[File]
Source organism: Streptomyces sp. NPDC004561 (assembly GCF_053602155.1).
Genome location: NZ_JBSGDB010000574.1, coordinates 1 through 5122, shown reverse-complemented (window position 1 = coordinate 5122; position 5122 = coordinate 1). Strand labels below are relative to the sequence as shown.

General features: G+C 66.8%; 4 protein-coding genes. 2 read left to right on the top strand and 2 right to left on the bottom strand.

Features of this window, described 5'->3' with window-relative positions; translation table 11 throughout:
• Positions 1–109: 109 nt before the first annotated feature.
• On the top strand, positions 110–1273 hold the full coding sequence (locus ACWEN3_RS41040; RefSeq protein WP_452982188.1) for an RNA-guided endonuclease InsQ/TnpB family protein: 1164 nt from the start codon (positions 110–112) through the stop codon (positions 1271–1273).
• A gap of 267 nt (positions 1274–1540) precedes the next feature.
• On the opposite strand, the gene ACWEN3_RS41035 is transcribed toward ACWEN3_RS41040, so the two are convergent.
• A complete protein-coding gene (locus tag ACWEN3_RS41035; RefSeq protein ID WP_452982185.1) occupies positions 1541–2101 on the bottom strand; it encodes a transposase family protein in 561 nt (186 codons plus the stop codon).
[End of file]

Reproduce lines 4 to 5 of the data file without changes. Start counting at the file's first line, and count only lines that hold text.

Features of this window, described 5'->3' with window-relative positions; translation table 11 throughout:
• Positions 1–109: 109 nt before the first annotated feature.